Association of folate-pathway gene polymorphisms with the risk of prostate cancer: a population-based nested case-control study, systematic review, and meta-analysis.
Collin SM., Metcalfe C., Zuccolo L., Lewis SJ., Chen L., Cox A., Davis M., Lane JA., Donovan J., Smith GD., Neal DE., Hamdy FC., Gudmundsson J., Sulem P., Rafnar T., Benediktsdottir KR., Eeles RA., Guy M., Kote-Jarai Z., UK Genetic Prostate Cancer Study Group None., Morrison J., Al Olama AA., Stefansson K., Easton DF., Martin RM.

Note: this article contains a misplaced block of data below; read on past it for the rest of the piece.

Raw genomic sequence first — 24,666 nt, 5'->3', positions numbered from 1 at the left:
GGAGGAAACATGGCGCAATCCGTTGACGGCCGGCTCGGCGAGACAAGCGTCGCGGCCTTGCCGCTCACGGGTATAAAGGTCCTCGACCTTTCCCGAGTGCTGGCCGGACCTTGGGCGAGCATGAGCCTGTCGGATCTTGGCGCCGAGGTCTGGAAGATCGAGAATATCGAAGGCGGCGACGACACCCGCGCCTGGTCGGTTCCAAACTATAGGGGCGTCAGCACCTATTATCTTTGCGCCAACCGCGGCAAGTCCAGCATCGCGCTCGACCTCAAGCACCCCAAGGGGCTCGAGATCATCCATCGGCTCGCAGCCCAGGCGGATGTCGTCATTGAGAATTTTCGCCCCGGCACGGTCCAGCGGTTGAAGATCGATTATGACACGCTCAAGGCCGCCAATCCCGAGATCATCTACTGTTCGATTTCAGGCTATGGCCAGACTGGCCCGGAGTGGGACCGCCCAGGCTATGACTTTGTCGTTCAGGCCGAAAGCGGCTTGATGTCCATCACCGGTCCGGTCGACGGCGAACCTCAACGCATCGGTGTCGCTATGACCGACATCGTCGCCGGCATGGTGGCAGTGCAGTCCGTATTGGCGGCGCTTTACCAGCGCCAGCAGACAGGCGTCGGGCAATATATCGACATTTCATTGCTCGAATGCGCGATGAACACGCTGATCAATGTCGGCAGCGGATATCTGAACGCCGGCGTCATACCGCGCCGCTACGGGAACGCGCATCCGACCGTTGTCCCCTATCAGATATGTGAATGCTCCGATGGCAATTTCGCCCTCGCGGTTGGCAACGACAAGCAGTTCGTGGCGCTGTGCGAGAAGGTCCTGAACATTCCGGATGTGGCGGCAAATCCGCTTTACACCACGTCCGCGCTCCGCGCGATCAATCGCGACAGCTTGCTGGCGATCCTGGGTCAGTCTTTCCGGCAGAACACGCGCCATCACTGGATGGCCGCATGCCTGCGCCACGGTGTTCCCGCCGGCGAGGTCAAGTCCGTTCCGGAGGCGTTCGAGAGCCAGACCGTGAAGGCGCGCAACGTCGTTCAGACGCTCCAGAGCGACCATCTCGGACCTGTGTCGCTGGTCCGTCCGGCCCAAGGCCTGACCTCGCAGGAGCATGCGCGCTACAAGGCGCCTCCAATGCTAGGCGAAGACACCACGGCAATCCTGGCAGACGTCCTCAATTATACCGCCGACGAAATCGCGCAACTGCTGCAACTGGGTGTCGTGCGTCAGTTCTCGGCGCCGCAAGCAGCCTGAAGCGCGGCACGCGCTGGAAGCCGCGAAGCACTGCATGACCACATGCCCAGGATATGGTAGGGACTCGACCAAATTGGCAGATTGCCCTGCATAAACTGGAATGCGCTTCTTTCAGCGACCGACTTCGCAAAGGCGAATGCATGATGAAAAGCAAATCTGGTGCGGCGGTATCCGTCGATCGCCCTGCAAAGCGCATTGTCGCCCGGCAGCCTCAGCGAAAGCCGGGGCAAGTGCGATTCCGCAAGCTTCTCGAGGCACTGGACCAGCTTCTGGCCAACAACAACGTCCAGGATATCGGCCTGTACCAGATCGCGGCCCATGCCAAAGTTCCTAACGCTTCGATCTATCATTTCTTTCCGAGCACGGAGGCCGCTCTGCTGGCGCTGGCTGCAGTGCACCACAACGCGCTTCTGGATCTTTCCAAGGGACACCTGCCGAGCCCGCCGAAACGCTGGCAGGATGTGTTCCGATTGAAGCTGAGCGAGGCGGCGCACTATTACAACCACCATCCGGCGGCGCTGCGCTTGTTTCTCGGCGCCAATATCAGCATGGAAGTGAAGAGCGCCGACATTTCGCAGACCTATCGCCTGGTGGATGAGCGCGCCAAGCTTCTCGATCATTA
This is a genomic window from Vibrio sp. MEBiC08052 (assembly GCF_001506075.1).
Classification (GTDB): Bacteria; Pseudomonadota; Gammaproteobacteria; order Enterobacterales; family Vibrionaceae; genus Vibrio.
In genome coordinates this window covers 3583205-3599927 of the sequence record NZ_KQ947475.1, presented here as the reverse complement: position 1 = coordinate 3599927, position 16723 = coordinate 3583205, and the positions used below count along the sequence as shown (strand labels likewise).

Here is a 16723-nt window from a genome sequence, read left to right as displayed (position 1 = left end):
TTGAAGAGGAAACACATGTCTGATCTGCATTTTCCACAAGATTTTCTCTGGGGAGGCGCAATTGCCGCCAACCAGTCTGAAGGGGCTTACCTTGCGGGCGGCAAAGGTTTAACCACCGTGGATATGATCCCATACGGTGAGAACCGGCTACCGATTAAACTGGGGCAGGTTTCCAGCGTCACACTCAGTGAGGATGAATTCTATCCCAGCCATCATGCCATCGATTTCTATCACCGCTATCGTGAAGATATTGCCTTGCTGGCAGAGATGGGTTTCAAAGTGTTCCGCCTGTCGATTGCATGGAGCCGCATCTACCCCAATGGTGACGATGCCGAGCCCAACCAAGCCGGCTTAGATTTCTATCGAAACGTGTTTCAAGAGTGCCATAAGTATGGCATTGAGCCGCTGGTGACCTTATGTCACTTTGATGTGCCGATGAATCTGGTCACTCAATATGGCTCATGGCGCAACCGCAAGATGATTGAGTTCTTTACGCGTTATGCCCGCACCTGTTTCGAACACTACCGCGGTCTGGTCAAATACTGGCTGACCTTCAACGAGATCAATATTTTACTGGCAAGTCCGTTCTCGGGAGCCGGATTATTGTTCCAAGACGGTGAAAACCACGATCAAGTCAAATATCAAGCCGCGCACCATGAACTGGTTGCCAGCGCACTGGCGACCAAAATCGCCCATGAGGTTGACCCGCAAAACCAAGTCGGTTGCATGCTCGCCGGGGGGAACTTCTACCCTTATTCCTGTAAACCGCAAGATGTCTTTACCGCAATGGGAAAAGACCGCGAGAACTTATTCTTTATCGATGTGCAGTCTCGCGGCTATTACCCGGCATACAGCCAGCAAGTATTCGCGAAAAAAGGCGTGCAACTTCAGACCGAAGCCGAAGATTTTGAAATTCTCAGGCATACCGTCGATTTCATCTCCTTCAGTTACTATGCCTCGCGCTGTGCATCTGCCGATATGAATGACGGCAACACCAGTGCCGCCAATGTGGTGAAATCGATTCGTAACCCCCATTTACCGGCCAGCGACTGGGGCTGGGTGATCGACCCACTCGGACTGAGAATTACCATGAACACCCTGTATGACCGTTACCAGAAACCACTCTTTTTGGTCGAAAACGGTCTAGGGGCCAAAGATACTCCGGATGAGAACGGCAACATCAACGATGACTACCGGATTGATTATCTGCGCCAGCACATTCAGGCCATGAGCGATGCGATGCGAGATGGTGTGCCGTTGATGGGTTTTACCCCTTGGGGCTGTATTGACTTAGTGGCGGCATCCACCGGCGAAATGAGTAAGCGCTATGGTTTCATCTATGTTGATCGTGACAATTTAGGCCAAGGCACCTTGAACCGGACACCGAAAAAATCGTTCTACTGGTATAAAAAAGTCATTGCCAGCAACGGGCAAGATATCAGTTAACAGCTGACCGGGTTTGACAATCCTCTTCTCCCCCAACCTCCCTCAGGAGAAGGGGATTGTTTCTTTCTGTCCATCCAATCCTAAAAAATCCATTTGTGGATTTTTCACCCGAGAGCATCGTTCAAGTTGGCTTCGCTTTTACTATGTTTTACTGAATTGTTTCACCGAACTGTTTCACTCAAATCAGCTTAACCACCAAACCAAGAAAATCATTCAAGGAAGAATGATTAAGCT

Folate-pathway gene polymorphisms have been implicated in several cancers and investigated inconclusively in relation to prostate cancer. We conducted a systematic review, which identified nine case-control studies (eight included, one excluded). We also included data from four genome-wide association studies and from a case-control study nested within the UK population-based Prostate Testing for Cancer and Treatment study. We investigated by meta-analysis the effects of eight polymorphisms: MTHFR C677T (rs1801133; 12 studies; 10,745 cases; 40,158 controls), MTHFR A1298C (rs1801131; 5 studies; 3,176 cases; 4,829 controls), MTR A2756G (rs1805087; 8 studies; 7,810 cases; 37,543 controls), MTRR A66G (rs1801394; 4 studies; 3,032 cases; 4,515 controls), MTHFD1 G1958A (rs2236225; 6 studies; 7,493 cases; 36,941 controls), SLC19A1/RFC1 G80A (rs1051266; 4 studies; 6,222 cases; 35,821 controls), SHMT1 C1420T (rs1979277; 2 studies; 2,689 cases; 4,110 controls), and FOLH1 T1561C (rs202676; 5 studies; 6,314 cases; 35,190 controls). The majority (10 of 13) of eligible studies had 100% Caucasian subjects; only one study had <90% Caucasian subjects. We found weak evidence of dominant effects of two alleles: MTR 2756A>G [random effects pooled odds ratio, 1.06 (1.00-1.12); P = 0.06 (P = 0.59 for heterogeneity across studies)] and SHMT1 1420C>T [random effects pooled odds ratio, 1.11 (1.00-1.22); P = 0.05 (P = 0.38 for heterogeneity across studies)]. We found no effect of MTHFR 677C>T or any of the other alleles in dominant, recessive or additive models, or in comparing a/a versus A/A homozygous. Neither did we find any difference in effects on advanced or localized cancers. Our meta-analysis suggests that known common folate-pathway single nucleotide polymorphisms do not have significant effects on susceptibility to prostate cancer.